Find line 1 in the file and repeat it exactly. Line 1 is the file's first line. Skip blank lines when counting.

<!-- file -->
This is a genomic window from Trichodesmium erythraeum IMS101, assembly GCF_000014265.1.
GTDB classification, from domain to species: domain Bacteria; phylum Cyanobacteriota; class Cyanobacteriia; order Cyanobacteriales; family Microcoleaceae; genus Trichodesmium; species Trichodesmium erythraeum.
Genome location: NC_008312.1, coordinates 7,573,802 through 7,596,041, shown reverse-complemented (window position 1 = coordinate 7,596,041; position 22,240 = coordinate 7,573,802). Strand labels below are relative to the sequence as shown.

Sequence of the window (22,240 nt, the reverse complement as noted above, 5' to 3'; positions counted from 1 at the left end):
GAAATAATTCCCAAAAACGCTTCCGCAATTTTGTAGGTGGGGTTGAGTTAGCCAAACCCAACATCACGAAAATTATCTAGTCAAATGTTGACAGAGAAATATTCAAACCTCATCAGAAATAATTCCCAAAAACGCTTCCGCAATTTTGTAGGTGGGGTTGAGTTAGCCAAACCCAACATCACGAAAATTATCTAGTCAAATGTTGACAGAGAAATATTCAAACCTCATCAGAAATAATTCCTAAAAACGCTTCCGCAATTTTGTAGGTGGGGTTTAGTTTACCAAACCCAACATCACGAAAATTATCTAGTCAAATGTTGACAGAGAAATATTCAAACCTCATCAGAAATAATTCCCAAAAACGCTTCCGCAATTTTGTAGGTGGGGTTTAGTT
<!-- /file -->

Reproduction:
This is a genomic window from Trichodesmium erythraeum IMS101, assembly GCF_000014265.1.